During the transfer process I was again required to link my gamertag to a .NET Passport account, so I naturally punched in my trusty Hotmail address. I was informed that the account already had a gamertag linked to it and only one was allowed. No red flags yet; surely this could be solved simply. I would only need to switch the .NET Passport for "Uwe Boll" to a newly created address (let's call it email@example.com) thus freeing my original Hotmail account to be linked to "persnfrmporlok." Now if only I could figure out how to do it...
Right about now you should see where this story is going: I could not change the email address and needed to open a new .NET Passport account for my "persnfrmporlok" gamertag. After several calls to 1-800-4MY-XBOX I was told by a very helpful representative that the linking was "permanent." You see, Microsoft was "cracking down" on people switching email addresses, a practice that was previously allowed on the original Xbox.
Cracking down? What does that mean? How could this be abused? The functionality is for our convenience, not for billing; they already have my credit card number, address, and real name! I can assure them that's a much better way of commucating with subscribers than a easily forgotten free webmail account. The sad truth is, despite my long history with that Hotmail account, the increasingly irrelevant Hotmail service is still the slowest, ugliest, and most spammed webmail account I have. For a console that trumpets loud and wide, "It's all about choice" the decision to remove this choice is inscrutable.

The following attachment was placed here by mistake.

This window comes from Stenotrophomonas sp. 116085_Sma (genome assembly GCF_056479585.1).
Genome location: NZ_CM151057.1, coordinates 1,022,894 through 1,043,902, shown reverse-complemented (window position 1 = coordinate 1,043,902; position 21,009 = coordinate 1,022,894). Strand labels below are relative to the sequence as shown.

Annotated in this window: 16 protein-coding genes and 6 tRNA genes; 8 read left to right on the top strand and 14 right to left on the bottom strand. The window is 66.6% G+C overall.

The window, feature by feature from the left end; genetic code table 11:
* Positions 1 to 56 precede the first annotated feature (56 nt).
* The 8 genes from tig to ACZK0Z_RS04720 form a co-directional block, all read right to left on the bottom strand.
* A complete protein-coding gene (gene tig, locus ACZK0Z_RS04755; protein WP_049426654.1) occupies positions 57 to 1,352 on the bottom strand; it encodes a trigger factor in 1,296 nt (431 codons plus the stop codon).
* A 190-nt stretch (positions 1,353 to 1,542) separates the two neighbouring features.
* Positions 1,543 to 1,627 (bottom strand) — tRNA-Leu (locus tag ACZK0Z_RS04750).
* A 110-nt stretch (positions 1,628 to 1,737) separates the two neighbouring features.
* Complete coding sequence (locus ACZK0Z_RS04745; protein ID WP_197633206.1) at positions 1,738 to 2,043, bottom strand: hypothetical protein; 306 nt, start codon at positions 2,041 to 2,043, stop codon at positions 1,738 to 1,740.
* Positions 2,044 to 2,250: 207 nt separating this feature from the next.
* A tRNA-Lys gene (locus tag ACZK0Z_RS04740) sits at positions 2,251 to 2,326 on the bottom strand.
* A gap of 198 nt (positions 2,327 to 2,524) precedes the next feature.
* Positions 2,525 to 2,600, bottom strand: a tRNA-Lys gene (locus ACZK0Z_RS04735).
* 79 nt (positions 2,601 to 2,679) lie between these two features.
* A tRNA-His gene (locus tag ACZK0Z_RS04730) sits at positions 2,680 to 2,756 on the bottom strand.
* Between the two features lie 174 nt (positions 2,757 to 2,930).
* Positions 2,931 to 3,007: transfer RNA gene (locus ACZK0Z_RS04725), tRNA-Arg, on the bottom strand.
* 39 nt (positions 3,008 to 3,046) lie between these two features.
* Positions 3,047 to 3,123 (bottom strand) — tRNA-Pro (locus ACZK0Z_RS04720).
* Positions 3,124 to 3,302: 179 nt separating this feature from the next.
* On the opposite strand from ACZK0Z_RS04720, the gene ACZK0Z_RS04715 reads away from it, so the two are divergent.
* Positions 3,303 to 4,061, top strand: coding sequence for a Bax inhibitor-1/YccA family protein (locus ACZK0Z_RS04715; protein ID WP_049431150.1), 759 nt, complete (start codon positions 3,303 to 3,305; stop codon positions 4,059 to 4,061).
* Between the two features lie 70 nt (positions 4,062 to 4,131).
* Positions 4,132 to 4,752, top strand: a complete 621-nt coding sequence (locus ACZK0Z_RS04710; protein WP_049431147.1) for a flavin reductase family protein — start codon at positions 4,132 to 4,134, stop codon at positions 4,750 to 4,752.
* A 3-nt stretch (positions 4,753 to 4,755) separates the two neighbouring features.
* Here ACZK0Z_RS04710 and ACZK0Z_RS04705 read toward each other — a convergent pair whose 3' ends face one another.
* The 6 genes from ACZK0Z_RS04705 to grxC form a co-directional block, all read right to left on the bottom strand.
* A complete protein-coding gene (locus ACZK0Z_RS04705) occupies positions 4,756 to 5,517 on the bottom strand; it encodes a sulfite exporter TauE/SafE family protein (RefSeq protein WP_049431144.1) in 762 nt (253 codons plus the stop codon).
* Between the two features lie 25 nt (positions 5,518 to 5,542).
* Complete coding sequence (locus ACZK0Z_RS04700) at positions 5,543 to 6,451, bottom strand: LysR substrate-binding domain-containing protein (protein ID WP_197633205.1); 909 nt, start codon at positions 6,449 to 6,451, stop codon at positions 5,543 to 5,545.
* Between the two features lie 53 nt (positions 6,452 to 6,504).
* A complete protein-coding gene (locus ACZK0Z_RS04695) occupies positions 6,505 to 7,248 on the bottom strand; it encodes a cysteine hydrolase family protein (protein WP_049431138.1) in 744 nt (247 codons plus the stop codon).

Xbox 360 annoyances: 001, 002, 003, 004, 005, 006, 007, 008, 009
Other Xbox 360 delights: 001, 002, 003, 004
- Key specs
- Game format Optical disc, Downloadable
- Online features Multiplayer, Voice chat, Video chat, Store
- Drive capacity 4 GB
- Controller type Wired, Wireless
- Motion controls Camera / optical
- Video outputs Component, HDMI (v1.4)
- Weight 10.9 lb
- Released 2010-08-03